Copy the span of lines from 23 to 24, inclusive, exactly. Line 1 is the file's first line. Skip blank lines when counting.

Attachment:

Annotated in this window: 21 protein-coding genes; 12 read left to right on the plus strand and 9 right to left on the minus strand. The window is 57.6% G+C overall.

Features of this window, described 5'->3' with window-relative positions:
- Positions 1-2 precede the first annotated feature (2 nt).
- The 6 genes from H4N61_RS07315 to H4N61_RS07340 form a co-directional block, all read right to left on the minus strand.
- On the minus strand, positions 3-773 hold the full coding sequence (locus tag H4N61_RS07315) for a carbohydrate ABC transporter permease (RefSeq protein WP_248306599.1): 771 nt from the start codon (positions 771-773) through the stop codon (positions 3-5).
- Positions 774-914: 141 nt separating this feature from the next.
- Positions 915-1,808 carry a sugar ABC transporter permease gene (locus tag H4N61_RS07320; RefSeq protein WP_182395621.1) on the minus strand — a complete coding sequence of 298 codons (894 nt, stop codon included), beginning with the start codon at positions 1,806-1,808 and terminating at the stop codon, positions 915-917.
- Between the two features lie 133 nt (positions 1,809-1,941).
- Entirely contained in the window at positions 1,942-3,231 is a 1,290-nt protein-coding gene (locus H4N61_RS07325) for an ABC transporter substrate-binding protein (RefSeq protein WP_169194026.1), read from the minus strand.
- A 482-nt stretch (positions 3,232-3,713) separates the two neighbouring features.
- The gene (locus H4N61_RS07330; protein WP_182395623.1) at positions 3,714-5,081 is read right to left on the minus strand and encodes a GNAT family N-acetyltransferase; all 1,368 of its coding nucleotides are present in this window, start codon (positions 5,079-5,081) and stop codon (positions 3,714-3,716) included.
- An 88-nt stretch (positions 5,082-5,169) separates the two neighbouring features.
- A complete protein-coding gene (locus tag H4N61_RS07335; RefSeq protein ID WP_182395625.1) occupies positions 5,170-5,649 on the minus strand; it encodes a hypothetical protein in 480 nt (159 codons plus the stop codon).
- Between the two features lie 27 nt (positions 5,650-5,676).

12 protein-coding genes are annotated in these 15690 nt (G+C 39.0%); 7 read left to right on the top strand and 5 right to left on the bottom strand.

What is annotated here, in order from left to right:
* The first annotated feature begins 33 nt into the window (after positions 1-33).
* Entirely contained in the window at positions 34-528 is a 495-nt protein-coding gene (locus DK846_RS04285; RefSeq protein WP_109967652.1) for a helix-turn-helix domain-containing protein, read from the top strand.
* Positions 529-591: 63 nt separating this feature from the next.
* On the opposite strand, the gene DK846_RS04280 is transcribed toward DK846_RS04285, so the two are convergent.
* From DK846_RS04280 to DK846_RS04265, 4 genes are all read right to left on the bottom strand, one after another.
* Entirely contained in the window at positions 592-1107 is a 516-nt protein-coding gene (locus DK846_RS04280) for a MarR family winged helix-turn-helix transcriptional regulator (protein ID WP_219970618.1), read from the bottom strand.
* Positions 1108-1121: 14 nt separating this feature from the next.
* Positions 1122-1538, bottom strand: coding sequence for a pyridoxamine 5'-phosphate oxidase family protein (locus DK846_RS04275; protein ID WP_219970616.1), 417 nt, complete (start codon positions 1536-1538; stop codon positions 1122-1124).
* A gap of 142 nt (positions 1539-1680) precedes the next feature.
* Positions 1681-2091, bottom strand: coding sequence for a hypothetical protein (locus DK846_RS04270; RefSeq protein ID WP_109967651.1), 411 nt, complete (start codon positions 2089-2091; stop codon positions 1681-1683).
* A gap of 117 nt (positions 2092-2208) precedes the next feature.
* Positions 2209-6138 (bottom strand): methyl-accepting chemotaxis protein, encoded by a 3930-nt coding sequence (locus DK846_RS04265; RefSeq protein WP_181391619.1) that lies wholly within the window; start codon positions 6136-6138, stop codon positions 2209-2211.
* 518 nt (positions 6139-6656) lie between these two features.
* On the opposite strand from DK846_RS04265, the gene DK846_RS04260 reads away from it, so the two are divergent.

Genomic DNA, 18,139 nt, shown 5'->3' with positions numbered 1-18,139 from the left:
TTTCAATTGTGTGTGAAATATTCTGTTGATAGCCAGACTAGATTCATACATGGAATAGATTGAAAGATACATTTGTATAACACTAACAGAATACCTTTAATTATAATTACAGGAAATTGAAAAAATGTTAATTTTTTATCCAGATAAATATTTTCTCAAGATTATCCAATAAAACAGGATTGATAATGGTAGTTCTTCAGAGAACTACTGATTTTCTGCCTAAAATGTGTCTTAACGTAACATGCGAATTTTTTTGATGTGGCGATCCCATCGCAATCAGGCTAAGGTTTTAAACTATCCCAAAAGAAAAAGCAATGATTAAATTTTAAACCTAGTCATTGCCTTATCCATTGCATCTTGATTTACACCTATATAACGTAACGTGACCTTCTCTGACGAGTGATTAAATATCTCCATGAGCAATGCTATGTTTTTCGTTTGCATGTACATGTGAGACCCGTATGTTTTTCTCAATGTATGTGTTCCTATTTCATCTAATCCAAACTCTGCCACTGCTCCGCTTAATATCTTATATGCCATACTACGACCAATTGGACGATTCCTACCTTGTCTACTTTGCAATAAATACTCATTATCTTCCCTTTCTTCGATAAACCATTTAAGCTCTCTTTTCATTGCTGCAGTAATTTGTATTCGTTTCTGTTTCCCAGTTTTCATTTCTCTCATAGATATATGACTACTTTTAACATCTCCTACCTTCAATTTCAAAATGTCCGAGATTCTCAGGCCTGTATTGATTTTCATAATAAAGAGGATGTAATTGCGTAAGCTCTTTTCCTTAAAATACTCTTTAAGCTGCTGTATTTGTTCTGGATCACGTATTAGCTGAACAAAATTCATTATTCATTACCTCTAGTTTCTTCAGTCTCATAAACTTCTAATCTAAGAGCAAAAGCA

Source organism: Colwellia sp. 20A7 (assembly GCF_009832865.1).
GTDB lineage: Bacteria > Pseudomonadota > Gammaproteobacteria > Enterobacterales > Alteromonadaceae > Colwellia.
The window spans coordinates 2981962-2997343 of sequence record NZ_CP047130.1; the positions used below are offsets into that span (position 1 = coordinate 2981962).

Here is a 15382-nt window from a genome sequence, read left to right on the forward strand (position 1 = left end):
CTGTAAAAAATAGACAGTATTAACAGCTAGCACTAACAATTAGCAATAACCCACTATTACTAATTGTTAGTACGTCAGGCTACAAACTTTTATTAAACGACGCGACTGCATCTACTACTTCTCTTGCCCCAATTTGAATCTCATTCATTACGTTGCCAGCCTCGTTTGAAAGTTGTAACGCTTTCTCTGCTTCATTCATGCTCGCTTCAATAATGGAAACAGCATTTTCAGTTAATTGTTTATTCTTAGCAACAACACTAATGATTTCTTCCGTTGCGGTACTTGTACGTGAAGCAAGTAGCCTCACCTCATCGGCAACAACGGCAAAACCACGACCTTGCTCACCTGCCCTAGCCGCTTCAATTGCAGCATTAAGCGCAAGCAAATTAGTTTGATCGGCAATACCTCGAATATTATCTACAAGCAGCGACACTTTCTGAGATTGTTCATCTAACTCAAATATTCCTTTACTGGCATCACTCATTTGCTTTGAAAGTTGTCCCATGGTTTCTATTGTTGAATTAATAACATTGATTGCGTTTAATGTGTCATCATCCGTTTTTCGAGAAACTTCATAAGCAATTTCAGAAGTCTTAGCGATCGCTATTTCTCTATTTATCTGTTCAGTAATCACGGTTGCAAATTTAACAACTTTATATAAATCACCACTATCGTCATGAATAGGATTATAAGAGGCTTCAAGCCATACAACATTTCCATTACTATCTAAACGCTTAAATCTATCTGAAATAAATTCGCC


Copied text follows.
* Positions 1108-1121: 14 nt separating this feature from the next.
* Positions 1122-1538, bottom strand: coding sequence for a pyridoxamine 5'-phosphate oxidase family protein (locus DK846_RS04275; protein ID WP_219970616.1), 417 nt, complete (start codon positions 1536-1538; stop codon positions 1122-1124).